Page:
A small section of Mobil's instant ramen 

At the Mobil gas station located at 2525 N. Tamiami Trail, Sarasota, somewhere between the coolers stocked with Bud Light and the Dunkin' Donuts drive-through, you'll find an impressive collection of instant ramen noodles that has sustained class after class of Ringling College of Art and Design students. All the best brands are represented: Maruchan, Nongshim, Top Ramen, Mama and Mr. Lee's Noodles, to name just a few. And there is a dizzying amount of flavor combinations, at prices that range from absurdly cheap ($.50) to incredibly cheap ($1.75).

Second to your local Asian specialty store, it's an inventory that rivals the selection at Whole Foods Market, Publix or Trader Joe's. And it has a devoted following. Melvin Rice, who graduated from Ringling in 2017, recalls visiting the gas station at least once a week, sometimes more during a "crunch week" of exams. "We have a really sizable Asian demographic," he says. (Sixteen percent of Ringling's student population comes from overseas, and 8.4 percent of the student body is Asian.) "Take that, and a bunch of broke college students with no other options besides Burger King, and it's a good market."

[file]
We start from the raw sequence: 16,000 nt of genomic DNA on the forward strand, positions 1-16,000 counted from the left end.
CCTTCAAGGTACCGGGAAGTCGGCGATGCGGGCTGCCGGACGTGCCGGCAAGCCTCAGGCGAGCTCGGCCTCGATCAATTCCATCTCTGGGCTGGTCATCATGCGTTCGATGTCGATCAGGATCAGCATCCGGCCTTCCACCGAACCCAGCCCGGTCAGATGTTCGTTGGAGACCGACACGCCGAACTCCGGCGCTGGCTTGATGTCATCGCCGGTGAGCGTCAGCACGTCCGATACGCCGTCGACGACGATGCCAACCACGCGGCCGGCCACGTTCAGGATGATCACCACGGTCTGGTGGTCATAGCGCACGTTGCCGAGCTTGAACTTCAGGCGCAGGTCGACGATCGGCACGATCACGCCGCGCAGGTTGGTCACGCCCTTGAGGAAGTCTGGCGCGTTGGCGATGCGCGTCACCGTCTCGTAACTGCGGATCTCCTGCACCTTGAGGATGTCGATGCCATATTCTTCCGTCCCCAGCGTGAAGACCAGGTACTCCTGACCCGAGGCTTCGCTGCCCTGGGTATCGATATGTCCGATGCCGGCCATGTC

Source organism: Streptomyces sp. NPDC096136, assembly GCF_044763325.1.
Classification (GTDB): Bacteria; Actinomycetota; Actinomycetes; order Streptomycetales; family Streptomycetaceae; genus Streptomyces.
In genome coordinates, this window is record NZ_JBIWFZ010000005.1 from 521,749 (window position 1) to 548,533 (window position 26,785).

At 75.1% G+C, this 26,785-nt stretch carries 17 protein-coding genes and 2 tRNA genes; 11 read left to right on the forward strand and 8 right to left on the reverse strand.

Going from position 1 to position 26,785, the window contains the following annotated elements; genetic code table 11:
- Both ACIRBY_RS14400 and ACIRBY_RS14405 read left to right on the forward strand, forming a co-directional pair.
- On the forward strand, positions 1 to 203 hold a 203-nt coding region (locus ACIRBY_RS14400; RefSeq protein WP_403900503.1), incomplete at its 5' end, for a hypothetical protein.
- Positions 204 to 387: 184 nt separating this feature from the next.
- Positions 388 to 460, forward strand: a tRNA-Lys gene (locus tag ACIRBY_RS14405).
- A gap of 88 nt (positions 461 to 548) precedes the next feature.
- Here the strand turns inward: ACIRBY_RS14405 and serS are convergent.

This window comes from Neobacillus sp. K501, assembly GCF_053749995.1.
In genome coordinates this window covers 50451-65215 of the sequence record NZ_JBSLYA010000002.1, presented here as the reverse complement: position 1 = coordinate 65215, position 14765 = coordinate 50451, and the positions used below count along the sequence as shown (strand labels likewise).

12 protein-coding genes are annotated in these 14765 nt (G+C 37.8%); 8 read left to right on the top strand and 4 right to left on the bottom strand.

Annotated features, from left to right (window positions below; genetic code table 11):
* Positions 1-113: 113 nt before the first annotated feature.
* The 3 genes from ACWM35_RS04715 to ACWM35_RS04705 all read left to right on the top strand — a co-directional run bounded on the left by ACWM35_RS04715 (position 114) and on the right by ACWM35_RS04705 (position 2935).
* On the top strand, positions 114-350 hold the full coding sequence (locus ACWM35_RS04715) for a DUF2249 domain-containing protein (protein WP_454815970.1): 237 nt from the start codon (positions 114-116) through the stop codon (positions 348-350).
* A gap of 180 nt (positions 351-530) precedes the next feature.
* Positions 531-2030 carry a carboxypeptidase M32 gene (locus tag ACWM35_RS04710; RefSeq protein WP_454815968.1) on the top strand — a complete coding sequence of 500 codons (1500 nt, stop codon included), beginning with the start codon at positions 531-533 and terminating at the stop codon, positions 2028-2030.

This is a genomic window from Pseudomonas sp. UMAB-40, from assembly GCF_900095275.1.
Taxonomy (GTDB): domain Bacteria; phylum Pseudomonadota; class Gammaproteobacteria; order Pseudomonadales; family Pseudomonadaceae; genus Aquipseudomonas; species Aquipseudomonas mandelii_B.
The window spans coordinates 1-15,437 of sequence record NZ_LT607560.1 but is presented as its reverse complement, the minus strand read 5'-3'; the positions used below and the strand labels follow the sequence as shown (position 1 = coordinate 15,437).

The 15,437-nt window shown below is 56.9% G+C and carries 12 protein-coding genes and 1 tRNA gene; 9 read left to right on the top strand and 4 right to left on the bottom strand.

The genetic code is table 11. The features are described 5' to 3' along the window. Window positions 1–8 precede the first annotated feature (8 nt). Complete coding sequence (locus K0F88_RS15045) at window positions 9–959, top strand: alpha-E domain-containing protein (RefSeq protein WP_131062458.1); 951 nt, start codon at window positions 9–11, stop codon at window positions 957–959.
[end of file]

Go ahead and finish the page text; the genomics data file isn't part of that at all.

Instant ramen 

Image: Shutterstock

Rice says his own go-to buy was Nongshim's Shin Ramyun Spicy Noodle Soup. He notes that Maruchan's Yakisoba brand, as well as the toasted seaweed snacks, were constantly sold out.

While instant noodles may be the foundation of any college student's diet, the dish also claims a rich history that makes it a global food. According to the World Instant Noodles Association (yes, that's a thing), 100.1 billion servings of instant noodles were consumed in 2017, and the United States was responsible for 4.1 billion of those servings. Craving some yourself? Now you know where to go.

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